Thomas C M Austin

aCaptain Thomas Carnelly MacDonald Austin. South Wales Borderers, 4th Battalion, aged 24. 

Mentioned in Dispatches for service in Gallipoli. Died 9th April, 1916. Captain Austin was born in 1891, son of the Rev'd George Beesley Austin and Mrs Ellen Austin living at the former manse at 61 Rusholme Road, Putney. The Rev'd Austin was Minister of our church, then known as Putney Wesleyan Church during 1910-15. Having survived Gallipoli, his battalion was then transported via the Suez Canal in Egypt to continue to fight the Ottoman Turks in Mesopotamia (modern Iraq) and became involved in the tragedy of the Siege of Kut-al-Amara, a town on the river Tigris 100 miles south of Baghdad. He fell during the second attempt to relieve the siege, and is buried at Amara War Cemetery. 

Three weeks later, the British garrison surrendered – the single biggest surrender in British Army history at that date. After the British Army surrendered on 29 April, 1916, the survivors were sent on a death march of 500 miles via Baghdad and Mosul across Mesopotamia and Turkey to PoW camps in Smyrna (Izmir) on the Aegean coast with little food and even less medical care. Only around 30% survived the march. In 2003, following the Gulf War, US troops restored the cemetery in which Captain Austin was buried, and it was rededicated by an Anglican bishop. Sadly, within a few days, it was desecrated again.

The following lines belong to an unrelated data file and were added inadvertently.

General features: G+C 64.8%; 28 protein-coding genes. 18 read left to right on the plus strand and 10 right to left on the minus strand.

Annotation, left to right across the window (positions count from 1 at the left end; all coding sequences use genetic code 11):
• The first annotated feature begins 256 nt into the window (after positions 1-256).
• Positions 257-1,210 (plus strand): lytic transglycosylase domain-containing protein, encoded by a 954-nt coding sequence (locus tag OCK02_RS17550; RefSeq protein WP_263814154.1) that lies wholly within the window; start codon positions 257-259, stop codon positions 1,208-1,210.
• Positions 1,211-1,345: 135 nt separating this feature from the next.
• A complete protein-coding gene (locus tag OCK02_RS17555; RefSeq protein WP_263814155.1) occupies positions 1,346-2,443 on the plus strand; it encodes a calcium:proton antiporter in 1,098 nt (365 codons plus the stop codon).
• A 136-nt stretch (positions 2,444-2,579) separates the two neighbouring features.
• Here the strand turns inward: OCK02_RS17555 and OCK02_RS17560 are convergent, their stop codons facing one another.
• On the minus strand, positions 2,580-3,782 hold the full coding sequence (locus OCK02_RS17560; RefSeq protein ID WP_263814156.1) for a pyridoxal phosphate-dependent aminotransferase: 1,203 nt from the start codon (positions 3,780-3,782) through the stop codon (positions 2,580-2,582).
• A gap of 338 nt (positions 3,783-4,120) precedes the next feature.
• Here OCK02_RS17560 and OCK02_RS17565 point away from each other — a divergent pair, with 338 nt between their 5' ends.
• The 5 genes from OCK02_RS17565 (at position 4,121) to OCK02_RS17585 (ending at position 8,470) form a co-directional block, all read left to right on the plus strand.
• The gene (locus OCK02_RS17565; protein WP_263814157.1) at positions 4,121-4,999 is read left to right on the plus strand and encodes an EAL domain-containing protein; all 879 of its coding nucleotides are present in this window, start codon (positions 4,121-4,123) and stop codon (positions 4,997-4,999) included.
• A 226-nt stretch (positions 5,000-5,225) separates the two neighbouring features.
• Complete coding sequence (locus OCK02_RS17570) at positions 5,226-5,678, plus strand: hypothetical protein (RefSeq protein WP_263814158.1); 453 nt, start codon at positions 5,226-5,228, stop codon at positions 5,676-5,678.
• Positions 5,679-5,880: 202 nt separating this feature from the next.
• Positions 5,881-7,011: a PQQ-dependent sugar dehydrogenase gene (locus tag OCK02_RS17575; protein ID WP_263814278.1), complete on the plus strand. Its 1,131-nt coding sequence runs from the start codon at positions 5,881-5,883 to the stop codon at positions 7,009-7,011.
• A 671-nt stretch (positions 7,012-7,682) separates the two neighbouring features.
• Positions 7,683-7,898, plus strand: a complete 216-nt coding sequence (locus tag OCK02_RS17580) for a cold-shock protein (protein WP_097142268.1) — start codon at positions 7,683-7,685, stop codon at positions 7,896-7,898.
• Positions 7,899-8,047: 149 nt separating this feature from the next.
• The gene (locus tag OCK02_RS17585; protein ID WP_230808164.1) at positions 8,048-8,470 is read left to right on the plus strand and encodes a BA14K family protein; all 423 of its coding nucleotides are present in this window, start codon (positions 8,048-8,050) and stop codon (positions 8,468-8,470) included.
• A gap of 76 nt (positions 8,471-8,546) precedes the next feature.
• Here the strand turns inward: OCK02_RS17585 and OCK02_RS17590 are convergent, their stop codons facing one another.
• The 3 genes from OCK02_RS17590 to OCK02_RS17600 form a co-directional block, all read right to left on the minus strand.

The Siege of Kut

There were initially around 12,000 British and Indian soldiers in Kut. There were some forty thousand Turkish soldiers in the trenches that surrounded, armed with German guns.

aSeveral relief efforts failed, at a cost of around 30,000 Allied killed or wounded. Ottoman casualties are believed to have been only around 10,000. British leaders attempted to buy their troops out, and T. E. Lawrence (of Arabia) joined a team of officers sent to negotiate a secret deal with the Ottomans. 

The British offered £2 million and promised they would not fight the Ottomans again, in exchange for Townshend's troops. Enver Pasha personally ordered that this offer be rejected.

The British also asked for help from the Russians. General Baratov, with his largely Cossack force of 20,000 was in Persia at the time. Following the request he advanced towards Baghdad in April 1916, but he turned back when news reached him of the surrender. 

General Townshend arranged a ceasefire on the 26th and, after failed negotiations, he simply surrendered on 29 April 1916 after a siege of 147 days.

Jan Morris, a British historian, has described the loss of Kut as "the most abject capitulation in Britain’s military history.

Around 12,000 Allied soldiers survived to be made prisoners. 70% of the British and 50% of the Indian troops died of disease or at the hands of their Ottoman guards during captivity. In contrast, General Townshend himself was taken to the island of Halki on the Sea of Marmara, to sit out the war in relative luxury.